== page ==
A vigorous new debate is under way over the future of electric power in the United States. In particular, the nuclear-power industry has mounted an aggressive publicity campaign to win new friends and to persuade the public that nuclear power is the only certain provider of the nation's future electricity needs.
A goal of this drive is to win a reduction in the licensing and regulatory process for both nuclear and coal-fired power plants and to ease the industry's economic problems by assuring utilities that they will be able to recoup the cost of plants from the ratepayers, even if they turn out to be economic or environmental boondoggles.
Alarmed by the wholesale cancellation of nuclear plants and no new orders, the Reagan Administration has also jumped into the issue, with the President authorizing a Cabinet-level study of the future of the nuclear industry. The Administration did its best in its early years to help the industry rebound from the Three Mile Island incident, but that effort was ill-timed and notably unsuccessful.
The basis for the new industry campaign is the argument that electrical use has rebounded from the lull created by the oil crises of the 1970s and the recession of the early 1980s. Statistics do indicate that usage is increasing, but not to the extent that the nation should be scared into a power-plant building spree. Organizations like the industry-sponsored U.S. Committee for Energy Awareness tend to threaten doom unless the country goes cheerily back down the nuclear road.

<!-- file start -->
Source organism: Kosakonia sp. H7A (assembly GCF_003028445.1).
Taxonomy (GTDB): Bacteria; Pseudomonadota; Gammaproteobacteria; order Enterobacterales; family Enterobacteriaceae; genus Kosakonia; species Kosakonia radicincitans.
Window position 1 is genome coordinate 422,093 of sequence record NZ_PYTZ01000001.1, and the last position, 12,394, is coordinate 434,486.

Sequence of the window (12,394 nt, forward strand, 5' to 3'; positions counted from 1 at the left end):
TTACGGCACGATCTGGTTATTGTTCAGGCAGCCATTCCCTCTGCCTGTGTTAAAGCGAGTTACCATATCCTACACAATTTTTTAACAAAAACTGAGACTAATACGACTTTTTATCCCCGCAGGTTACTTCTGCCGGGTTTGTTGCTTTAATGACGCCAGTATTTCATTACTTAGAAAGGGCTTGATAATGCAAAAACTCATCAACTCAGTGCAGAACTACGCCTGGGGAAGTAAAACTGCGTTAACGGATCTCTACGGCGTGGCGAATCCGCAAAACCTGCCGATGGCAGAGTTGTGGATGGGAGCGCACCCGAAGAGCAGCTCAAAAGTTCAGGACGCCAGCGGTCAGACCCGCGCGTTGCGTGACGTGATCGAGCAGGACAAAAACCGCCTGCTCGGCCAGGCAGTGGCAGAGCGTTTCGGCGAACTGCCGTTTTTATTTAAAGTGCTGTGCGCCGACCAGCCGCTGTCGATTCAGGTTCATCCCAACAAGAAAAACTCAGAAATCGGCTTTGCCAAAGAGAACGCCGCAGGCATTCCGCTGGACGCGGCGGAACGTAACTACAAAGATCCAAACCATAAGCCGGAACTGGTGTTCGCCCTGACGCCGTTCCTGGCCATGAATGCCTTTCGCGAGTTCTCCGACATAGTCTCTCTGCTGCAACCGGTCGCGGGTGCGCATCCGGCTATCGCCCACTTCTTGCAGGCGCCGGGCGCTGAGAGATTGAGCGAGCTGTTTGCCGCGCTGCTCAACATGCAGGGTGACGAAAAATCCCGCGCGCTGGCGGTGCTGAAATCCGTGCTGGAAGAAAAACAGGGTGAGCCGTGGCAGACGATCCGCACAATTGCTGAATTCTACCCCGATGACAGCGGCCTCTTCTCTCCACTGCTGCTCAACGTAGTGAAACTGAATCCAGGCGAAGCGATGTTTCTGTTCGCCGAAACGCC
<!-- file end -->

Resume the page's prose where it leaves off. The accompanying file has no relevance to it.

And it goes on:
In a recent address to the American Public Power Assn., Harold B. Finger, the committee president, talked as if there was no option. He dismissed alternatives as wishful scenarios.
But other organizations disagree, and deserve to be heard. Ralph Cavanagh of the Natural Resources Defense Council made a persuasive argument before the same audience that conservation and alternatives are reliable and cost-effective new sources of power. He noted that California's two major private utilities, Southern California Edison and Pacific Gas & Electric Co., have been leaders in seeking a new energy path.
In fact, PG&E;'s latest annual report notes: "Our plans for the next 20 years call for moderating the growth in electric energy usage by continued emphasis on conservation and load management. Both are cost-effective ways to benefit customers and stockholders by stretching existing lower-cost energy supplies and lessening the need to develop costlier new ones."
Cavanagh's argument got an unexpected boost when Interior Secretary Donald P. Hodel told the power agency officials that, while new supplies must be developed, conservation must be treated as a legitimate energy resource along with coal, oil, gas and uranium. "It is important that you not overstate the need," added Hodel, who was energy secretary until three months ago. "The fact is, the lights won't go out." Hodel added that he did not see electricity use rising as fast as the gross national product, as some have forecast.
The debate is a healthy and necessary one. Perhaps more nuclear plants will be needed. Perhaps a way can be found to speed up the regulatory process, prudently. Perhaps some of the safety and environmental risks of giant plants can be reduced to acceptable levels. But the nuclear-power industry will have to present a more persuasive case. In the meantime, utilities like Edison and PG&E; have demonstrated that conservation, load management and alternative sources add up to far more than wishful scenarios.